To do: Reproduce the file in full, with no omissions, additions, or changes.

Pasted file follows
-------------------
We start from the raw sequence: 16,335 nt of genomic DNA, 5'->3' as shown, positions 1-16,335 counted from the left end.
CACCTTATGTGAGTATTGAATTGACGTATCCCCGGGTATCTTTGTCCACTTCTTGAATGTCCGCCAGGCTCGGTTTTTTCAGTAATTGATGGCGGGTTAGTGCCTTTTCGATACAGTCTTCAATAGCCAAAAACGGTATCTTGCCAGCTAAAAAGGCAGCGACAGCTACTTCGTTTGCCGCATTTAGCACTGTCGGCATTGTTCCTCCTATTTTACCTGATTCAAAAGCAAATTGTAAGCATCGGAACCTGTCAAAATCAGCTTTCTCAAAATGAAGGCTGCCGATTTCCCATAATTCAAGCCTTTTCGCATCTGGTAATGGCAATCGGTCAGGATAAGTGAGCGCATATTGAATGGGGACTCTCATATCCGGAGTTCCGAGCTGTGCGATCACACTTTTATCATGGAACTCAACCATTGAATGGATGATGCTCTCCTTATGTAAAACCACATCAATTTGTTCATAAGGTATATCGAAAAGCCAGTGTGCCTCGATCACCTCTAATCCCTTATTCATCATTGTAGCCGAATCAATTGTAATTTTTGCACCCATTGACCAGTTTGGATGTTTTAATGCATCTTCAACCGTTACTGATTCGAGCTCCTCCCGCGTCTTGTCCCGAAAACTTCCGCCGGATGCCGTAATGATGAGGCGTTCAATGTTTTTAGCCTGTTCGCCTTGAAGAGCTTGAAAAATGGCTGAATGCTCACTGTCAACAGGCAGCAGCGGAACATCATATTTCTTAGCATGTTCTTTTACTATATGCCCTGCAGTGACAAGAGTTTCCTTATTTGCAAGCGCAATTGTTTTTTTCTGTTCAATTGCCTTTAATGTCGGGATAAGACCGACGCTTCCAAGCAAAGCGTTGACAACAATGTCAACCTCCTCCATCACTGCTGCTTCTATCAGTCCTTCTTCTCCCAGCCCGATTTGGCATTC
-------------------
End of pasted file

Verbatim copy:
We start from the raw sequence: 16,335 nt of genomic DNA, 5'->3' as shown, positions 1-16,335 counted from the left end.
CACCTTATGTGAGTATTGAATTGACGTATCCCCGGGTATCTTTGTCCACTTCTTGAATGTCCGCCAGGCTCGGTTTTTTCAGTAATTGATGGCGGGTTAGTGCCTTTTCGATACAGTCTTCAATAGCCAAAAACGGTATCTTGCCAGCTAAAAAGGCAGCGACAGCTACTTCGTTTGCCGCATTTAGCACTGTCGGCATTGTTCCTCCTATTTTACCTGATTCAAAAGCAAATTGTAAGCATCGGAACCTGTCAAAATCAGCTTTCTCAAAATGAAGGCTGCCGATTTCCCATAATTCAAGCCTTTTCGCATCTGGTAATGGCAATCGGTCAGGATAAGTGAGCGCATATTGAATGGGGACTCTCATATCCGGAGTTCCGAGCTGTGCGATCACACTTTTATCATGGAACTCAACCATTGAATGGATGATGCTCTCCTTATGTAAAACCACATCAATTTGTTCATAAGGTATATCGAAAAGCCAGTGTGCCTCGATCACCTCTAATCCCTTATTCATCATTGTAGCCGAATCAATTGTAATTTTTGCACCCATTGACCAGTTTGGATGTTTTAATGCATCTTCAACCGTTACTGATTCGAGCTCCTCCCGCGTCTTGTCCCGAAAACTTCCGCCGGATGCCGTAATGATGAGGCGTTCAATGTTTTTAGCCTGTTCGCCTTGAAGAGCTTGAAAAATGGCTGAATGCTCACTGTCAACAGGCAGCAGCGGAACATCATATTTCTTAGCATGTTCTTTTACTATATGCCCTGCAGTGACAAGAGTTTCCTTATTTGCAAGCGCAATTGTTTTTTTCTGTTCAATTGCCTTTAATGTCGGGATAAGACCGACGCTTCCAAGCAAAGCGTTGACAACAATGTCAACCTCCTCCATCACTGCTGCTTCTATCAGTCCTTCTTCTCCCAGCCCGATTTGGCATTC